Using the same procedure as I used for my temporary replacement, I haven't managed to get ISO playback working on this yet, even with the MPEG2 codec.  I need to review the steps again just to ensure I've follwoed them correctly.


Another experiment that I have tried with good success is running the Pi from TVs USB port rather than the supplied power supply.  The TV USB appears to have enough current to run the Pi, I haven't noticed any strange behaviour as a result.  I am running a risk in that it's easy to put the TV into standby mode which also cuts power to the USB causing the Pi to shutdown without any warning.  So far this hasn't caused any problems although it does mean you get a dialog at the next restart warning you that XBMC closed unexpectidly and that if it continues report it to the XBMC team.


Unfortunately the HDMI TV (Samsung) that I was testing on at home had zero CEC support - probably more the fault of the TV than the Pi, RaspBMC, or libCEC.  FIngers crossed this may change over time as support for more TVs is added to libCC.  My work colleague has a Panasonic TV hand was very pleasantly surprised when CEC work out of the box, meaning he could control XBMC using his normal TV remote.  If you're looking to buy a new TV then CEC compatibility with XBMC is probably another thing worth researching, the XBMC wiki contains a page that documents support among different brands and in some cases models.


First time SSh'ing in as pi automatically started the package configuration application for setting locales and languages.


I had read in numerous places that NFS was better than SMB or Samba for mounting media stored on another device attached to the network as there is less overhead and performance is generally better.  This suited me fine as I'm firmly in the Linux camp and both the the laptop I was taking on the road with us and our home server are both Linux.  I hadn't had to set up NFS for quite some time, probably late last century, so there was a bit of re-learning to do but there are a plenty of simple guides on-line, even some specifically related to setting up a server to work with RaspBMC.  Initially I took the approach of keeping things very tight security wise but struck a few problems mapping user accounts or more specially UIDs back as I'm using LDAP for authentication on the server.  Loosening things up a bit solved the access problems and connecting and streaming media became a breeze.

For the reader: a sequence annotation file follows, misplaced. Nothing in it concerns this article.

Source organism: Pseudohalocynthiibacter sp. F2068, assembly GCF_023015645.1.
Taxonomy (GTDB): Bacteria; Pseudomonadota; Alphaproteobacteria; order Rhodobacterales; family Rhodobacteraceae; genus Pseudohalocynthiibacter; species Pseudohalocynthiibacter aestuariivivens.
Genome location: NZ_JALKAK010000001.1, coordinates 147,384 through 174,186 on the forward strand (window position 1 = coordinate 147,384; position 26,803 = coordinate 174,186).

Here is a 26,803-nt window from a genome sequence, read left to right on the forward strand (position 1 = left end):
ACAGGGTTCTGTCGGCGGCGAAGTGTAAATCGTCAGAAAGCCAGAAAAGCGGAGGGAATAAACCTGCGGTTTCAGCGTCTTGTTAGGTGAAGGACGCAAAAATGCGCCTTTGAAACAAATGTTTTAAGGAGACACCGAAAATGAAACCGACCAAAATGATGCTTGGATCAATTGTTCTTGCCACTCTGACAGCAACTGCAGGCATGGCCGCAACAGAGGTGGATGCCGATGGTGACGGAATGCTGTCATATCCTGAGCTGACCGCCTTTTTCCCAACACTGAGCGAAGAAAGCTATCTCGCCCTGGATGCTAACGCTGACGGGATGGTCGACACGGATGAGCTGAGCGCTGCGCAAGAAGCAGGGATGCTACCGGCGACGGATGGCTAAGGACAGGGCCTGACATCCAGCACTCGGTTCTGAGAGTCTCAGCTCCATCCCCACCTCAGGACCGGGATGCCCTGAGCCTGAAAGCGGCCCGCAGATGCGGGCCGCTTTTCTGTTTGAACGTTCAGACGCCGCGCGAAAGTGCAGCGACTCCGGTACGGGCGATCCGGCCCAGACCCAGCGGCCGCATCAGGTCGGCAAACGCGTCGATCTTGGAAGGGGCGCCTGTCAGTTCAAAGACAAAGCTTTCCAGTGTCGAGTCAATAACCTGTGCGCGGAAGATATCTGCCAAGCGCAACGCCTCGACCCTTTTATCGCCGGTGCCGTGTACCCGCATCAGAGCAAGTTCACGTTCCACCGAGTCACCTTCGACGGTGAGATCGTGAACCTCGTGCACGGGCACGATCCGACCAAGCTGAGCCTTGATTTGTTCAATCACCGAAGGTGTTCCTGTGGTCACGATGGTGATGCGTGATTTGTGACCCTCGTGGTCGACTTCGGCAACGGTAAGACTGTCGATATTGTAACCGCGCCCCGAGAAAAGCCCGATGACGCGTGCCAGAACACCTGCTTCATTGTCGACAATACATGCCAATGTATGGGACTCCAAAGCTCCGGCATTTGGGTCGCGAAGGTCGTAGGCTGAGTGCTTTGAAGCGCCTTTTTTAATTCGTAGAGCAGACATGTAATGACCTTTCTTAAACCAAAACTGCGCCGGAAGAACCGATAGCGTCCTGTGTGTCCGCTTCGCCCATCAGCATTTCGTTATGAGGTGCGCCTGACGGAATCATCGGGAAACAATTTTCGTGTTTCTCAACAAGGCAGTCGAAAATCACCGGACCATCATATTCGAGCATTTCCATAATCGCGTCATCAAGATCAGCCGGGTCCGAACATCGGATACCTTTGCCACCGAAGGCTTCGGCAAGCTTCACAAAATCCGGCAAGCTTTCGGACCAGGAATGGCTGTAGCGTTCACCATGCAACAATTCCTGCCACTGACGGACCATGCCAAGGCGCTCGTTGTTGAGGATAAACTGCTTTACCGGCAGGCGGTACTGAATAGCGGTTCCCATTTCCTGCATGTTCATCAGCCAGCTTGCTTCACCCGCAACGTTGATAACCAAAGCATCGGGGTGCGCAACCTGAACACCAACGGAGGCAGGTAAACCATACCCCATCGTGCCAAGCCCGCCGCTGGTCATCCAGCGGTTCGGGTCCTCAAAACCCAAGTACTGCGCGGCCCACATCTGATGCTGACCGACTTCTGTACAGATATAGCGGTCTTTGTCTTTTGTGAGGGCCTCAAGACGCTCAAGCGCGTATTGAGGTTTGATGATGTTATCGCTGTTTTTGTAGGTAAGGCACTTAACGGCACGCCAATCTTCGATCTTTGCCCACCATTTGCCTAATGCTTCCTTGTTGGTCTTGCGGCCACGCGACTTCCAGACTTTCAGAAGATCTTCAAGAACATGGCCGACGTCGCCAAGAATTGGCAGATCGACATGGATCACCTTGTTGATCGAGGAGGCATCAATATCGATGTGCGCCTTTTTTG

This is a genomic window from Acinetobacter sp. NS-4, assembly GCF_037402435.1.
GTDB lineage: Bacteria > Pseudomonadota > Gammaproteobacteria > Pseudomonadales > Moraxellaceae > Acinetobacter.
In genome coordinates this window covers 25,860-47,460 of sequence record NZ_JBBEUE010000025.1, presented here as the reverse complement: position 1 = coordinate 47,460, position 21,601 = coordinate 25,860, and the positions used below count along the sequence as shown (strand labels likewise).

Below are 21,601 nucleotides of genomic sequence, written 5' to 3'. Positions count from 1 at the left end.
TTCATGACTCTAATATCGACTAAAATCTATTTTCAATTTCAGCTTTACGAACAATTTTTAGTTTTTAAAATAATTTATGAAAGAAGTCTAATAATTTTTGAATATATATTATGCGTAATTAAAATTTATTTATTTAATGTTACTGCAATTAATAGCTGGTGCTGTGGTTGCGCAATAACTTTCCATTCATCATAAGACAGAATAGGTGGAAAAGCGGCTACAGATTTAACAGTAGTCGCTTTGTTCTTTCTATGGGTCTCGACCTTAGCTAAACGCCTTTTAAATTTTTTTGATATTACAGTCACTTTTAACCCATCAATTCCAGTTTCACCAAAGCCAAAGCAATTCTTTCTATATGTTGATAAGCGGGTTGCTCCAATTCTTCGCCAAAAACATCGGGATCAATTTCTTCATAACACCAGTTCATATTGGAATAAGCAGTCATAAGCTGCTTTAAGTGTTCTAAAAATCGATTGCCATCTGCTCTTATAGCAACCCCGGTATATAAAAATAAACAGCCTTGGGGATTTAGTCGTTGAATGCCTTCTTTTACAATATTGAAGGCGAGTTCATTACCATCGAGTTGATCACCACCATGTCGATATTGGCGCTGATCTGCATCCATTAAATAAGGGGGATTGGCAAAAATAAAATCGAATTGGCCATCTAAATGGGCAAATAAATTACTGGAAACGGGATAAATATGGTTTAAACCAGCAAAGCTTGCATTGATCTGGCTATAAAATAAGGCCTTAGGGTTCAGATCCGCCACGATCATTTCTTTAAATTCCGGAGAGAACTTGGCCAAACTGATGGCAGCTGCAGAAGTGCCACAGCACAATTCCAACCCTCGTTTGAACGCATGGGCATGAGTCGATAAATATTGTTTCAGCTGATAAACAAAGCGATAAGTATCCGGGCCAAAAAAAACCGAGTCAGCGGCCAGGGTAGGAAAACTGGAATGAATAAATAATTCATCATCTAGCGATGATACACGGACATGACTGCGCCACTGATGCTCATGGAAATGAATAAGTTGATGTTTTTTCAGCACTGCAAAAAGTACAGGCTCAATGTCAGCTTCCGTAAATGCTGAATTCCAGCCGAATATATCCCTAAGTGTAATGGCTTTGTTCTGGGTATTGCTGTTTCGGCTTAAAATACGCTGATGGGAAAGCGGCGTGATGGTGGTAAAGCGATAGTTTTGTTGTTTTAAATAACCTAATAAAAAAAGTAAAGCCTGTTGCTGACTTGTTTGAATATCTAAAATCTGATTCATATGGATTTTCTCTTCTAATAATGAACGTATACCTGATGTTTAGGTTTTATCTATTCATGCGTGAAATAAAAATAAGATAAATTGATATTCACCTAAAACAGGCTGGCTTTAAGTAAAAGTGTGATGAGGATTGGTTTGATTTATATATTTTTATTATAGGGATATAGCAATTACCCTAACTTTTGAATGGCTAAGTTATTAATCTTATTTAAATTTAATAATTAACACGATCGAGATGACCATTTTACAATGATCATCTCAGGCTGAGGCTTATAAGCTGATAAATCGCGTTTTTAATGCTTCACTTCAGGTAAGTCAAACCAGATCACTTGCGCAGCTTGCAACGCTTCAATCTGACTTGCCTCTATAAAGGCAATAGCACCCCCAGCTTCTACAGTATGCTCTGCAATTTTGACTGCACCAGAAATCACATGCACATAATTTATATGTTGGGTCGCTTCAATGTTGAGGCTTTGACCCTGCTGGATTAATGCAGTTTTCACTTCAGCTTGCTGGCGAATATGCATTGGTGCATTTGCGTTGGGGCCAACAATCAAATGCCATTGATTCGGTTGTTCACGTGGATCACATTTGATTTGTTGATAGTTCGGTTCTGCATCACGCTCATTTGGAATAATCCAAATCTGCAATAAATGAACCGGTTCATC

The original NASA TV addon didn't work, it repeatedly reported Addon failed: addon.py.  Looking and the XBMC log it appeared to be a problem with the streams scraper python code. Some googling revealed that this problem started occurring after NASA re-arranged the layout of their site late last year and the general recommendation was to upgrade to the latest version of the addon by downloading it directly from the developers source repository. After installing the latest version of the NASA addon by removing the original, and then installing the latest from the zip file, three out of the four streams are working OK.


The New Zealand TV on demand plugin also failed to work, I suspect like the original Nasa plugin this is probably due to the fragility of the screen scraper.


I also haven't manged to get ISO playback working reliably on this setup even with the addition of the MPEG2 license.  Playback of MP4s continued to work perfectly.




The Raspberry Pi Media Centre Bundle + PiFace Control and Display is a very complete package, it contains everything you need to get up and running with an HDMI capable TV.  Because I was using a slightly older LCD TV that only supported composite I needed a few extra bits like a suitable RCA cable and adapter for the audio.  An MPEG2 codec licenses would have been a good addition but that could be difficult given that each license is specific to the Pi on which it is installed.


The keyboard is an absolute must-have accessory, without it using XBMC can be a very painful experience, especially some of tasks that you have to do initially like setting up mounts to media servers that require quite a bit of typing. The track pad could be smoother though, the motion is a little jerky, I tended to use the cursor buttons to navigate the menus.  Also the home button didn't appear to be bound properly - in theory this can be modified by editing the keyboard.xml file but I haven't tried this and am curious about how to determine the name of the home key - further investigation is required here..


Overall I was happy with the hardware package and what it is capable of.  I did strike enough issues with the XBMC software to question whether it is suitable for someone with no technical ability or desire to experiment and learn.  Most of the problems I struck were either due to the configuration of external systems such as our NAS, or third party plugins which can be quite fragile especially where they are scraping content from other web sites.  For anyone with some technical ability most of these problems can be solved by checking the XBMC log file and googling the symptons.


Thank you again to Element 14 for giving me this opportunity to test and review the RaspBMC Media Centre and Pi Control and Display.  As ye I haven't found a use for the PiFAce Control and Dsiplay but I have several other hadrware related projects underway which may provide I good testing ground and I will provide more feedback on this in the future.